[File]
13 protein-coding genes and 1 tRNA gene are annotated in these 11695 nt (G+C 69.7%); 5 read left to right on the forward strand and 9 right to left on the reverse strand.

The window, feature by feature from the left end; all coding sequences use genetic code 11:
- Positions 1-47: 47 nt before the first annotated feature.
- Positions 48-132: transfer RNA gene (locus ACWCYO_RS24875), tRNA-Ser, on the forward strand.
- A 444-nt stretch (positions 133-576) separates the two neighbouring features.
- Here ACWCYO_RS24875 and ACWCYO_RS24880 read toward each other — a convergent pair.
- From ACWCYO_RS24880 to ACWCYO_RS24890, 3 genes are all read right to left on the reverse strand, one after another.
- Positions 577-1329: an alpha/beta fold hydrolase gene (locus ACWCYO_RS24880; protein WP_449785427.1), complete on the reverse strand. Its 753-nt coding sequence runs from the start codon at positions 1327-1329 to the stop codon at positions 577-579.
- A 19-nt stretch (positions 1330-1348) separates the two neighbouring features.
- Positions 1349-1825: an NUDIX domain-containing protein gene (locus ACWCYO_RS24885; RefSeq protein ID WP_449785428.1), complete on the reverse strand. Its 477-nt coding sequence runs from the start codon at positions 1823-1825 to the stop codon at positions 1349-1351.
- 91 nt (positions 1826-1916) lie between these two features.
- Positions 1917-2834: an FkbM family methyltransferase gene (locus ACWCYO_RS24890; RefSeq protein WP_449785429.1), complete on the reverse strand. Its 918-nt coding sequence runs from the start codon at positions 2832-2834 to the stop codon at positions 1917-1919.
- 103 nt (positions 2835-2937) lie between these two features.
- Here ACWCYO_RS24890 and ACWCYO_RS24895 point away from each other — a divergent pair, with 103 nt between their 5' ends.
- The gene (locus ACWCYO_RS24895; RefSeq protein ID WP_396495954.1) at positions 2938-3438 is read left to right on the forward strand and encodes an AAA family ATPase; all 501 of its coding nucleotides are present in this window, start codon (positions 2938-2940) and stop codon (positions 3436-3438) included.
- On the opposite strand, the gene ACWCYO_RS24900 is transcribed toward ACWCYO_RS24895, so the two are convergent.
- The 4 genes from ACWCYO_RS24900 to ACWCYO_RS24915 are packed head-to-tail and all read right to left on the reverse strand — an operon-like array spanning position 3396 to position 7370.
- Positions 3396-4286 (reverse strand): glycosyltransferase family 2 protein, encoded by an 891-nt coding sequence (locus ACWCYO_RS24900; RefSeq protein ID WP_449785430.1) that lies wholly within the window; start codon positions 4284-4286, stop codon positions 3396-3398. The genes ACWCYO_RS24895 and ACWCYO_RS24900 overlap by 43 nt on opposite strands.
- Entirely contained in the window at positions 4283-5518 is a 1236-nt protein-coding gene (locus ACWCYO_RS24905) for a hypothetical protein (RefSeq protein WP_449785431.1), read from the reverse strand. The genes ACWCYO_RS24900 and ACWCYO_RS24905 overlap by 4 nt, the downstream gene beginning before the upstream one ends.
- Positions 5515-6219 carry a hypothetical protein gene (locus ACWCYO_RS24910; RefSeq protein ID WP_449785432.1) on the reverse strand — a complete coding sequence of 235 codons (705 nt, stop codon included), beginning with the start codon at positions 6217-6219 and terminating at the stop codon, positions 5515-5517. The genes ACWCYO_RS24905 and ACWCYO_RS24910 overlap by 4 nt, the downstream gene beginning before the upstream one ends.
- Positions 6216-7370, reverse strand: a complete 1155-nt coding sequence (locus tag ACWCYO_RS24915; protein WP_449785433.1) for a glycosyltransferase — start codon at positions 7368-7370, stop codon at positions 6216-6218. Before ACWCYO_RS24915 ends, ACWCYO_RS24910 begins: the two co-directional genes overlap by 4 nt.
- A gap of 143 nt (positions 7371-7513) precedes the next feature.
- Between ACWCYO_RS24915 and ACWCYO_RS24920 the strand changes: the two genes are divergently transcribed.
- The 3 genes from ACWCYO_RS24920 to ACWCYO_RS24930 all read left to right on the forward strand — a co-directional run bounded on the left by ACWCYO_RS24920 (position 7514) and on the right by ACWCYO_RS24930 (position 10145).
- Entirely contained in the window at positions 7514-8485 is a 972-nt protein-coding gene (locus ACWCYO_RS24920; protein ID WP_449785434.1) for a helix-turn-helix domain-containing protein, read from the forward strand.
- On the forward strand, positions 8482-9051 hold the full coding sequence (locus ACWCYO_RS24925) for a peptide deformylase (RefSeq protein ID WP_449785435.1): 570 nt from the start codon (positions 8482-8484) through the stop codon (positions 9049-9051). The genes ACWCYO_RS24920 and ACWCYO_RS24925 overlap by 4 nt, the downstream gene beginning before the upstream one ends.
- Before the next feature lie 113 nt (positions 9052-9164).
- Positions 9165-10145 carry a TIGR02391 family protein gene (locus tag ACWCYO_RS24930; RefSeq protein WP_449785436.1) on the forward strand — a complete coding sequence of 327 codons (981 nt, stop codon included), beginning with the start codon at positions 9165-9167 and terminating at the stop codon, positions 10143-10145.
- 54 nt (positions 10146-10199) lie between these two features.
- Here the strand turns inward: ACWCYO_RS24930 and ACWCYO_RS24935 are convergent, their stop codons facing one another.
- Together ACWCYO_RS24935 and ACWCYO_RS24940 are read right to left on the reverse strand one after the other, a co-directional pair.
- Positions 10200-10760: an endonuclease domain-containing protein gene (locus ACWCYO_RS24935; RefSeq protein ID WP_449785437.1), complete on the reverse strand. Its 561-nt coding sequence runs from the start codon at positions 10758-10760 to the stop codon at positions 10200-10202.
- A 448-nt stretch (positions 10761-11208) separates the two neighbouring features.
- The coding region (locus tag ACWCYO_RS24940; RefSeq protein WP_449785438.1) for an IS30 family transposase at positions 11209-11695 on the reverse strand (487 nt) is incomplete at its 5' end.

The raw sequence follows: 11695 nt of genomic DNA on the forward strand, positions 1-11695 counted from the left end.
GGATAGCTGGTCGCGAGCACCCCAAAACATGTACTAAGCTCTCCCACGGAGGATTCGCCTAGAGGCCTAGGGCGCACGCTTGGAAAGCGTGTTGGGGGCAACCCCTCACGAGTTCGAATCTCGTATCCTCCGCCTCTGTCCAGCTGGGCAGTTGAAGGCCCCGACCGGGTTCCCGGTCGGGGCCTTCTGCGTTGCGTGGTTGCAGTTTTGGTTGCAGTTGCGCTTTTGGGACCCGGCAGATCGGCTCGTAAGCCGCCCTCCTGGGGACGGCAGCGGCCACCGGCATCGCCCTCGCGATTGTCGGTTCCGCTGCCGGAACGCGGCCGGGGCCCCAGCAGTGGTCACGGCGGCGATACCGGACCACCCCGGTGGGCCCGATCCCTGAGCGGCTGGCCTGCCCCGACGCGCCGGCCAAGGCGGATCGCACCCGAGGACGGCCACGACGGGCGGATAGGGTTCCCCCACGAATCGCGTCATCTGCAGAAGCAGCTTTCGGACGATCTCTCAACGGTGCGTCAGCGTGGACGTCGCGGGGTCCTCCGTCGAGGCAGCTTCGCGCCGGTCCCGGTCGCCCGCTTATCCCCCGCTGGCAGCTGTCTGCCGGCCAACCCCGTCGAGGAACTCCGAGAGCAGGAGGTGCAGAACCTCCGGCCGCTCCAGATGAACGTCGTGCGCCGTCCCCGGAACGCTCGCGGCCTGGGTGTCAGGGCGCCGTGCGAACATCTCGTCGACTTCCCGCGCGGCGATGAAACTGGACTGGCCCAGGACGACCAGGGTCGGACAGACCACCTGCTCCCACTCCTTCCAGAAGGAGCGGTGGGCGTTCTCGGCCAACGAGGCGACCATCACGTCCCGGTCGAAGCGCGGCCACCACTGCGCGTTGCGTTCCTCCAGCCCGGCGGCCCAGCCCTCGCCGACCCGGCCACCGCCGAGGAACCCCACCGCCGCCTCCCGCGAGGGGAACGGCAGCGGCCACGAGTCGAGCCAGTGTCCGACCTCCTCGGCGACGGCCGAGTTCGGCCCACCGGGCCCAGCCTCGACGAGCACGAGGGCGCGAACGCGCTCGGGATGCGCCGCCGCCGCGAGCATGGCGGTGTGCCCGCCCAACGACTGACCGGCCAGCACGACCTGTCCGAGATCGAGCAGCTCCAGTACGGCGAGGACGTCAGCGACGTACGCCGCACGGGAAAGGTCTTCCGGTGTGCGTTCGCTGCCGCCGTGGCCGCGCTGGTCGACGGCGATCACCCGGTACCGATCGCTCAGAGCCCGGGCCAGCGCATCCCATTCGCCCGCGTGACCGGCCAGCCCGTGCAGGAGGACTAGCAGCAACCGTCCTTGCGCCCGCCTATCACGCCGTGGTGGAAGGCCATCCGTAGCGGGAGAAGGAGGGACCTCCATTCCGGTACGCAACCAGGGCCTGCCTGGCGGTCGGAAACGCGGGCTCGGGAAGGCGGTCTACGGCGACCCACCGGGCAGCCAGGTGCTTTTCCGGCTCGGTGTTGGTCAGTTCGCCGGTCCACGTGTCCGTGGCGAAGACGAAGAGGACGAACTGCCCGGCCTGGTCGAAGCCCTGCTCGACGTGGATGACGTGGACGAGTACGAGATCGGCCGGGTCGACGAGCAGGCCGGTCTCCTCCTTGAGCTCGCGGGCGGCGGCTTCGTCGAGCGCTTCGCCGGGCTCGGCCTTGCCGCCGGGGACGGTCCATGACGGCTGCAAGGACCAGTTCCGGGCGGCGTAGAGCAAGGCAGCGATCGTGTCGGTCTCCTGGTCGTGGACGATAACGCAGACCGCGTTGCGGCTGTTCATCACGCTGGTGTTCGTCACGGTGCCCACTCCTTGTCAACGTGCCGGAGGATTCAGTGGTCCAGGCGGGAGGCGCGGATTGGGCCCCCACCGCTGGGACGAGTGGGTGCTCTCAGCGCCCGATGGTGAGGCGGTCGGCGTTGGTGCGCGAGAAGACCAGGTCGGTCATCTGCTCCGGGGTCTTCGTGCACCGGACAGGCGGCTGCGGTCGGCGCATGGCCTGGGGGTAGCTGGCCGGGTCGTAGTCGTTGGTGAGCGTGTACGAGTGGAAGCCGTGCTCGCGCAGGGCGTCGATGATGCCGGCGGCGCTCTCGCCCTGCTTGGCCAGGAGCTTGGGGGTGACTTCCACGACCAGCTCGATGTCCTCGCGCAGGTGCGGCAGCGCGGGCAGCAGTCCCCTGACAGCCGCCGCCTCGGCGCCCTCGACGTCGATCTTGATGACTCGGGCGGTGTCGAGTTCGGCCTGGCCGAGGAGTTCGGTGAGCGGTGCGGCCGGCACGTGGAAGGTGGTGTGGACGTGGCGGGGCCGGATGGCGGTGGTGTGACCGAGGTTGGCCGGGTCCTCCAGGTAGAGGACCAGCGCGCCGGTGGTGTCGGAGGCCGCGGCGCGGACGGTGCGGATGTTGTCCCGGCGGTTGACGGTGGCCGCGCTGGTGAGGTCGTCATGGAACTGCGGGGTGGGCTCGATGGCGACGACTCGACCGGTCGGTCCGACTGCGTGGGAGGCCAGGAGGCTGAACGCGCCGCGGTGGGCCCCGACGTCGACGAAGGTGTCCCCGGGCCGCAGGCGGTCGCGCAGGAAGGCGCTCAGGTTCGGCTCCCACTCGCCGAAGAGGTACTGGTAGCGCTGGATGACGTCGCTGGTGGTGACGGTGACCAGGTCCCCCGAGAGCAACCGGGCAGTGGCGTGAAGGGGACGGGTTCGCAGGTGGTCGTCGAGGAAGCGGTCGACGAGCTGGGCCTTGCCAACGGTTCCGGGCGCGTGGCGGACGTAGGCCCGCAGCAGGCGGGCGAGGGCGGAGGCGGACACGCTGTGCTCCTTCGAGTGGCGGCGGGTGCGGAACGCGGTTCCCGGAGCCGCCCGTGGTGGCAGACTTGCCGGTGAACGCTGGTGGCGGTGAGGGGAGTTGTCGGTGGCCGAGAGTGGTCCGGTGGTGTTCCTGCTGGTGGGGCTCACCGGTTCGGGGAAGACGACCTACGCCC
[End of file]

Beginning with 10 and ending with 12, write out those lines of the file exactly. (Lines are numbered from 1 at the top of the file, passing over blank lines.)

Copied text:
- Positions 1349-1825: an NUDIX domain-containing protein gene (locus ACWCYO_RS24885; RefSeq protein ID WP_449785428.1), complete on the reverse strand. Its 477-nt coding sequence runs from the start codon at positions 1823-1825 to the stop codon at positions 1349-1351.
- 91 nt (positions 1826-1916) lie between these two features.
- Positions 1917-2834: an FkbM family methyltransferase gene (locus ACWCYO_RS24890; RefSeq protein WP_449785429.1), complete on the reverse strand. Its 918-nt coding sequence runs from the start codon at positions 2832-2834 to the stop codon at positions 1917-1919.